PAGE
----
The receptacle sheet has formed therein a plurality of depressions, indicated generally by numeral 37, arranged in rows spaced from each other transversely with respect to the side margins 18 and 19 of. the sheet and also in alignment along the length of the sheet. In addition, the sheet is perforated between each row of depression along the transverse lines indicated by nu- .erals 2t and 21. Instead of perforations, a line of weakening may be formed in the sheet. it will be understood that only two rows of depressions are shown in the drawing but since the sheet may be of any length the number of rows, with perforations, or lines of weakening, between them, will be determined by the length of the receptacle sheet itself. Furthermore, depending on the number of depressions in each row, one or more longitudinally running lines of perforation, or lines of weakening, indicated by numeral 22, may be also provided between the depressions for a purpose which will be explained later. la the example shown each row comprises 5 depressions, and a single longitudinal line of perforations has een provided which divides each row into two groups of depressions, one containing two and the other containing three depressions.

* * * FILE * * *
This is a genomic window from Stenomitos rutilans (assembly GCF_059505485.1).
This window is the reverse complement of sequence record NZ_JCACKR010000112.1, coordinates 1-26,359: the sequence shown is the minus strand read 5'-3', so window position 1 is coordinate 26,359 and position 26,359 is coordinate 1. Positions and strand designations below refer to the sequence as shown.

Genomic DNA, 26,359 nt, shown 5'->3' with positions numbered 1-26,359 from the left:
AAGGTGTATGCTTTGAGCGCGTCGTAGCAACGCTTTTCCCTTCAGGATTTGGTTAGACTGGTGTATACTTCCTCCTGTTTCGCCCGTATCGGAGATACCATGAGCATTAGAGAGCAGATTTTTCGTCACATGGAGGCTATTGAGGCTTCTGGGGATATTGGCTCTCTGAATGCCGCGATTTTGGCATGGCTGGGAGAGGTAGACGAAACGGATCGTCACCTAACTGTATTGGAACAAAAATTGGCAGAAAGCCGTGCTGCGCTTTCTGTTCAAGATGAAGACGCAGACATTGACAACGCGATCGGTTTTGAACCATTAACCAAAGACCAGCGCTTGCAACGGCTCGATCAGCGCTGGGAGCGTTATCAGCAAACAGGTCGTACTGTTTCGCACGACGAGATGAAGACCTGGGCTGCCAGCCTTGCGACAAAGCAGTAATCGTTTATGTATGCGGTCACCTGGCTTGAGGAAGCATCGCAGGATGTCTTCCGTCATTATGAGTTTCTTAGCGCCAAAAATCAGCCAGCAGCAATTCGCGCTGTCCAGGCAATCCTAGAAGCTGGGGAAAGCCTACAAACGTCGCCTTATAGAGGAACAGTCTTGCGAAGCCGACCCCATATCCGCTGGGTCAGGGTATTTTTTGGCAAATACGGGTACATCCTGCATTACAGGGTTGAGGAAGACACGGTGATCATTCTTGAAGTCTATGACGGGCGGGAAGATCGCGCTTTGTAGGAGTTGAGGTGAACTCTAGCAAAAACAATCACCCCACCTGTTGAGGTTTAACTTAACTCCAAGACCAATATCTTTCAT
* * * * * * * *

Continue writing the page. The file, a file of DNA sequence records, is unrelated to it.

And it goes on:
The receptacle sheet is also formed with a number of upwardly directed, more or less bulbous, protuberances indicated generally by numeral 23. One row of these protuberances are arranged adjacent the margin 18 extending in regularly spaced relationship along the entire length of the sheet and another similar row of protuberances are arranged adjacent the other margin 19. In addition, other rows of these protuberances extend longitudinally in similar regularly spaced relationship on either side of the longitudinally extendiru perforation 22 and, if any other longitudinally extending lines of perforation were employed, similar rows of protuberances would be arranged along the length of the strip on each side of any such additional perforation line. As will be seen in FIG. 3, each of the protuberances 23 is formed with an enlarged head portion 24 which tapers downwardly and inwardly to join with the sheet 15 itself in a neck portion 25 of slightly less diameter than that of the head portion.